Ella Kate - a transplant success

So I’m allowed to post this because the patient has been featured on the news and official hospital social media, and therefore there is no HIPAA considerations…

As some of you know, we replaced one of our aging Citation Vs with a younger Citation Ultra last year. After over six months of maintenance, where a new cargo door was installed, new medical interior, liquid O2 was installed, and hundreds of other changes were made, the aircraft was finally made “mission ready” in the last week of January. On the day that the aircraft officially entered service, it was “blessed” by hospital clergy - a tradition for our aircraft:

Later that night, my pager went off and we flew a team of doctors to Baltimore, where a heart had become available for Ella Kate. It was the first flight on N265CM in three weeks - the plane had been repositioned from its last maintenance in Winston-Salem, and had been having continuous maintenance performed to ready it for the FAA inspection and line flying. I’m not going to lie, when you are in a new airplane that has just come out of months worth of heavy maintenance, you are always kind of expecting a glitch or something. That is usually not a big deal, but now we are sitting there with a heart on the way - a heart that is time limited to roughly four hours outside of the body.

When you go to hit those starter buttons and bring the airplane to life - you are just hoping that everything works correctly. To our maintenance crew’s credit, the aircraft performed flawlessly. By 1AM, the heart was back in Charlotte, and Ella Kate has been continuously improving since.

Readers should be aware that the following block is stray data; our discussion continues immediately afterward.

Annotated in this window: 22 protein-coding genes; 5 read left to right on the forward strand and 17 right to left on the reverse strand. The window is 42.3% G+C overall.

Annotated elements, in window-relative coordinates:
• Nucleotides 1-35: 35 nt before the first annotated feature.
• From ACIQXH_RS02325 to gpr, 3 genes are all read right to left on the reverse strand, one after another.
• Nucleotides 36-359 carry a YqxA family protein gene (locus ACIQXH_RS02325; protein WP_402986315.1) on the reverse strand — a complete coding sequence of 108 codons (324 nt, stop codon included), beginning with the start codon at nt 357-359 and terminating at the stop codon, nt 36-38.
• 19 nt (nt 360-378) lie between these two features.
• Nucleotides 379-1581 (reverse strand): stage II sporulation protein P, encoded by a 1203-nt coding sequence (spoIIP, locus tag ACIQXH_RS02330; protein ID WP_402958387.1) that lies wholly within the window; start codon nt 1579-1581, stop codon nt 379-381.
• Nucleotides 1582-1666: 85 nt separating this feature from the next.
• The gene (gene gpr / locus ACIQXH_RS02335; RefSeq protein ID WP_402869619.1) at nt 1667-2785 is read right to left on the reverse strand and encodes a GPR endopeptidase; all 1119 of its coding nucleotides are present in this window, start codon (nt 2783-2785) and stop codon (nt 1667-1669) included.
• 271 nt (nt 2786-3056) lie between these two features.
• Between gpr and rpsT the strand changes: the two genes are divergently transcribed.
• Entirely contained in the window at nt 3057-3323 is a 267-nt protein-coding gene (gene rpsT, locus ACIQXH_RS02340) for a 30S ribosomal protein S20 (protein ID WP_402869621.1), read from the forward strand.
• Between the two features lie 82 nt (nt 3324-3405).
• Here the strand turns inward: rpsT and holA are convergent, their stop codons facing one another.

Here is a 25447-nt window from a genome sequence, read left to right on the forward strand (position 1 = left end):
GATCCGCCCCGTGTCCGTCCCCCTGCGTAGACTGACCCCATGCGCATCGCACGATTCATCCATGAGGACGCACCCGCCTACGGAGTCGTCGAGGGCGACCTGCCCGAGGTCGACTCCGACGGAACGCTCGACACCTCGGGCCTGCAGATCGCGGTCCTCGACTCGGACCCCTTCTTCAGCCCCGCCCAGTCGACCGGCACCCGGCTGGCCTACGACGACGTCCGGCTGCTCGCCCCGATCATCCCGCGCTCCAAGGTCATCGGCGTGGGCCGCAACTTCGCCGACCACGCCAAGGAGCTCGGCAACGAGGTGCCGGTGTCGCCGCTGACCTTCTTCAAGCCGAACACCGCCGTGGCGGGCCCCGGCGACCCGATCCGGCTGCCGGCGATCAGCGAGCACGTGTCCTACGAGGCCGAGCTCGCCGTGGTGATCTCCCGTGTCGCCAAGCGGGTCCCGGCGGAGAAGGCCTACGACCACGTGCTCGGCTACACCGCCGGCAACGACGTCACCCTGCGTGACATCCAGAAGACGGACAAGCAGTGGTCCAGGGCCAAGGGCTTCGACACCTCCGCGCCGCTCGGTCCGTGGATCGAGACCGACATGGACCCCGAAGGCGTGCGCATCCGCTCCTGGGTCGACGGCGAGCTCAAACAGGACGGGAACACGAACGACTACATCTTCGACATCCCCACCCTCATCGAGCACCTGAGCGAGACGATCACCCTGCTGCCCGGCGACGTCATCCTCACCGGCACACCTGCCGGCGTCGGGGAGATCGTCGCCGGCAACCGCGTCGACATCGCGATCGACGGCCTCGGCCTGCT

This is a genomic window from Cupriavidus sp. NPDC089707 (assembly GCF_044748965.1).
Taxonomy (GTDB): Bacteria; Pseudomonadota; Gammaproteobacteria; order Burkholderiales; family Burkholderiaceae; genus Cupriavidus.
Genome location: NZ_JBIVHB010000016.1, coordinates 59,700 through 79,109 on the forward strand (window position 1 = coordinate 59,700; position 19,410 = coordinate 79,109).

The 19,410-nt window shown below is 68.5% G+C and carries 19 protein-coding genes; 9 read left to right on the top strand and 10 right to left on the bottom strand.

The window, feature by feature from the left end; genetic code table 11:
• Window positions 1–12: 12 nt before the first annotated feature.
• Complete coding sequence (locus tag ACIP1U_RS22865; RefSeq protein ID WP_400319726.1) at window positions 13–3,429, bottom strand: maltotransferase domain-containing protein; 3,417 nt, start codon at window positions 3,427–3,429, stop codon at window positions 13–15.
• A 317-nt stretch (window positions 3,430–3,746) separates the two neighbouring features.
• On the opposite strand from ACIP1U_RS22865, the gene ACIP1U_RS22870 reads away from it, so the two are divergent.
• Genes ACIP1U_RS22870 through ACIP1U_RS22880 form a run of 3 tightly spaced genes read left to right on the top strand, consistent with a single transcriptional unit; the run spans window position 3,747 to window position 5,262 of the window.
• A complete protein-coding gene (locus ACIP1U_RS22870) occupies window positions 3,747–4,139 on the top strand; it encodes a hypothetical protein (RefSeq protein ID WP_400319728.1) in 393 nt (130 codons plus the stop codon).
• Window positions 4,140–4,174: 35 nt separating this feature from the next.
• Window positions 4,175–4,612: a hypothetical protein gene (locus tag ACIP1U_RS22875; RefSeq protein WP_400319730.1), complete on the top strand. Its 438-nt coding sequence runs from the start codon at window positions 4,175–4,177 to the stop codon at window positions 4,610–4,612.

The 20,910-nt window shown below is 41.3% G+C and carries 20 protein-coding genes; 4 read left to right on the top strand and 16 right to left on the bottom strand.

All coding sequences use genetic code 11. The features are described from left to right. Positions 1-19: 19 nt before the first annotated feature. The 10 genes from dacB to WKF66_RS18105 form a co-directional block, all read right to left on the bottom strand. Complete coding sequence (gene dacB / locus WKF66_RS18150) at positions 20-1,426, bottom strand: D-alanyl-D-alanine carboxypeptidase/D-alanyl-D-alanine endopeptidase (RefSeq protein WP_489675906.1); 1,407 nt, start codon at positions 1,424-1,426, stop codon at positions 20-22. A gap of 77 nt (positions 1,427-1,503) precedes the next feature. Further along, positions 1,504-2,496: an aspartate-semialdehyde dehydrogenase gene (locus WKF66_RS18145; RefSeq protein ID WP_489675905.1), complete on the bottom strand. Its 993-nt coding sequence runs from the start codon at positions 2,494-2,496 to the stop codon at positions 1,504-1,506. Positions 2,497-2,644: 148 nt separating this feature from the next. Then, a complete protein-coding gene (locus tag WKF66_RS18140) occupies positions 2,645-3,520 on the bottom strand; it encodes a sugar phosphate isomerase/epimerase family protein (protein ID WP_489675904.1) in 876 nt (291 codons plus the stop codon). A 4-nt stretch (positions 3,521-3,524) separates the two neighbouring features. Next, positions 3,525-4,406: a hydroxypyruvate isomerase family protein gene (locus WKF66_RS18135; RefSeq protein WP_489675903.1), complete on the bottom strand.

It was really special to be part of such a great first flight for the new aircraft - the first of thousands it will make over the time it will spend at our hospital. The plane it replaced had nearly 20,000 hours on it and something like 15,000 cycles.


Damn, that’ s rough. Although I have no idea what acceptable fatigue on the Citation is. Did it get sold on to fly some more or as a parts plane?

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It was sold to Israel - I’m not sure what the plan is for it. At last check, it was in Fort Lauderdale…

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I love my job. I love flying for a living.
But sometimes I wish my flying had a more meaningful purpose, like ambulance and transplant flights. At least I’m doing some good transporting people and cargo in the districs where hospitals are few and far between, where roads are long and often closed in the winter.

I hope you enjoy that aspect of your job, @BeachAV8R.

I can be thankful I’m not flying drunk party charter tourists to some vacation island :wink: